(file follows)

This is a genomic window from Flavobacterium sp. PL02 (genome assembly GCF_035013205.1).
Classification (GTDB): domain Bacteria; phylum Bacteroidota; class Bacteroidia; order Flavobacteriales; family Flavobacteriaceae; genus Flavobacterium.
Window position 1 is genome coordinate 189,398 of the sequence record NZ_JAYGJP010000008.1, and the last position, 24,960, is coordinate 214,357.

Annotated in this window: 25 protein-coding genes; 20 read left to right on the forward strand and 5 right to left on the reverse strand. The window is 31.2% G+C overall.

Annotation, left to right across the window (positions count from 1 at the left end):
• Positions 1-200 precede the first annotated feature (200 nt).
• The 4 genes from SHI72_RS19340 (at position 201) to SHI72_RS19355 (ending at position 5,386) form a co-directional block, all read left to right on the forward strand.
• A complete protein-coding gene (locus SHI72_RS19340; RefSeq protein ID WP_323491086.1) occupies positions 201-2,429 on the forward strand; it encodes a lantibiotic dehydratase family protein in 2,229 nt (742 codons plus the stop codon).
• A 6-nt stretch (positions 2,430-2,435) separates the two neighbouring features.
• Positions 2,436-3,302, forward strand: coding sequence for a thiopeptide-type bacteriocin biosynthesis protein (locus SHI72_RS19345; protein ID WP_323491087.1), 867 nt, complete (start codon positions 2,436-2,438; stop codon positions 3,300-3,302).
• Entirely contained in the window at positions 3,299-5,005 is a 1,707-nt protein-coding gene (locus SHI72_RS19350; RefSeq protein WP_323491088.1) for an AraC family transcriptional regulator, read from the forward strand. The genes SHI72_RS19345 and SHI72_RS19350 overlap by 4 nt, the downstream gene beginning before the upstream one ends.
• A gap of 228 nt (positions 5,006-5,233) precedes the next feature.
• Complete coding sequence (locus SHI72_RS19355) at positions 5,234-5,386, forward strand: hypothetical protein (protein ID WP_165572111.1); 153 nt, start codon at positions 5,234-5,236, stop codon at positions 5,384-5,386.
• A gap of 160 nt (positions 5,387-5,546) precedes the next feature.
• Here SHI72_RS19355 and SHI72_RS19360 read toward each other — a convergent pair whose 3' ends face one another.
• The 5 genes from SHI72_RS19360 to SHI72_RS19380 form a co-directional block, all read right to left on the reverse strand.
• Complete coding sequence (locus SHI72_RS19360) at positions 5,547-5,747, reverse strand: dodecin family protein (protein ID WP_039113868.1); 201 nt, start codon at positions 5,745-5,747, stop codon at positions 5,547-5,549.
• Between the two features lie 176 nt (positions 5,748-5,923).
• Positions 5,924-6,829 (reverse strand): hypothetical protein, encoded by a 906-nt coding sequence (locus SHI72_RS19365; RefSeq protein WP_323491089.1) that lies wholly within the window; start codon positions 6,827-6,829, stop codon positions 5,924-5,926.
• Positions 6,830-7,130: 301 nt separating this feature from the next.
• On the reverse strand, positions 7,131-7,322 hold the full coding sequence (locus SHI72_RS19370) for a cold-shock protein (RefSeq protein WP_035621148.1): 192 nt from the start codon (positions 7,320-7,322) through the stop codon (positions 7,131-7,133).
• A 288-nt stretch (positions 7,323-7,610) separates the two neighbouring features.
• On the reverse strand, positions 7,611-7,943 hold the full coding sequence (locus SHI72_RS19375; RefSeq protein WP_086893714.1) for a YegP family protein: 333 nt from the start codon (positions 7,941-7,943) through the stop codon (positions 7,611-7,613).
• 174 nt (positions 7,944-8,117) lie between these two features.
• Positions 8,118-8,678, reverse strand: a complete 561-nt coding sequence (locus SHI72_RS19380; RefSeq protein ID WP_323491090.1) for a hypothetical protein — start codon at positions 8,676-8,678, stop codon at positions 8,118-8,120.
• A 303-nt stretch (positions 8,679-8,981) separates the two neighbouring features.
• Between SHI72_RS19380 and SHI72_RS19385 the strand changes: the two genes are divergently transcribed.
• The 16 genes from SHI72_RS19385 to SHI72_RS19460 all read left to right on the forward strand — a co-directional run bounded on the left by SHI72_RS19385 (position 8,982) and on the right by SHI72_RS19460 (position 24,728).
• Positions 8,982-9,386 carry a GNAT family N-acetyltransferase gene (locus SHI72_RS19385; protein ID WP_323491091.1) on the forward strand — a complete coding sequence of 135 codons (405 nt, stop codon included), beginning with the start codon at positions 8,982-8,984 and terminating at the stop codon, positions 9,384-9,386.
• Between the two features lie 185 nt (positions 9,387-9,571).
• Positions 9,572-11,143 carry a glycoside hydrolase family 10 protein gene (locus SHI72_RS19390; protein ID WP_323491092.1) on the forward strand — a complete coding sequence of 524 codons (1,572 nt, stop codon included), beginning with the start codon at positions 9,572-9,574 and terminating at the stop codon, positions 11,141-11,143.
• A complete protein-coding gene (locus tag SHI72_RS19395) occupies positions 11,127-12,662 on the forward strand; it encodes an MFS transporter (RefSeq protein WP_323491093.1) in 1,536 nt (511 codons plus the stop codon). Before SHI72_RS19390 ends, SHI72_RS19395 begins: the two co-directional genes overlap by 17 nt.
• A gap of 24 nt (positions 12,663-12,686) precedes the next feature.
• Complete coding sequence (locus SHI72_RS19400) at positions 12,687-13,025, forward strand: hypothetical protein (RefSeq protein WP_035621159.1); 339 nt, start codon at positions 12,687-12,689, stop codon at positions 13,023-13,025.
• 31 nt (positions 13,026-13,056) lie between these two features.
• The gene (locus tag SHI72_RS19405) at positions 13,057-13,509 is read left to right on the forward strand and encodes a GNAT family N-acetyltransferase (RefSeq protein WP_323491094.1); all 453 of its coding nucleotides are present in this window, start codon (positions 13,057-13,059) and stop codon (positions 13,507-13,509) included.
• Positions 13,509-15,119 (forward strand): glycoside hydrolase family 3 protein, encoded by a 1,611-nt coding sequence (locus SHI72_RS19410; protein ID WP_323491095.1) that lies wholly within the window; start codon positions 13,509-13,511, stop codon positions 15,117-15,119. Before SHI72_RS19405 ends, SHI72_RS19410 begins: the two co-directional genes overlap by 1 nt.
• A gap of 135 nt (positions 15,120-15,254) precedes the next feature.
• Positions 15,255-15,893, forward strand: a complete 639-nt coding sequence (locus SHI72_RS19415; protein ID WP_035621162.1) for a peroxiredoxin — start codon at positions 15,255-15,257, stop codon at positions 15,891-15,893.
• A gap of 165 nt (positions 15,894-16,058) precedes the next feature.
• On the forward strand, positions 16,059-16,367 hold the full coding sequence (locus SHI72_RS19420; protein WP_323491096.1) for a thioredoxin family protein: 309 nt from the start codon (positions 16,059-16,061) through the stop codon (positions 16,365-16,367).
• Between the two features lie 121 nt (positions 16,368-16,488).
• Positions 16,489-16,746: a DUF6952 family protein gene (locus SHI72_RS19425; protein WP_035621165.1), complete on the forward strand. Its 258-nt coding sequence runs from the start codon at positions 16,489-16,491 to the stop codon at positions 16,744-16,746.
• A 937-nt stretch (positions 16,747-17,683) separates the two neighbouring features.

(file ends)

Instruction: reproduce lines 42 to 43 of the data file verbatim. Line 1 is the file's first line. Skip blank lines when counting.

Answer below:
• Between the two features lie 121 nt (positions 16,368-16,488).
• Positions 16,489-16,746: a DUF6952 family protein gene (locus SHI72_RS19425; protein WP_035621165.1), complete on the forward strand. Its 258-nt coding sequence runs from the start codon at positions 16,489-16,491 to the stop codon at positions 16,744-16,746.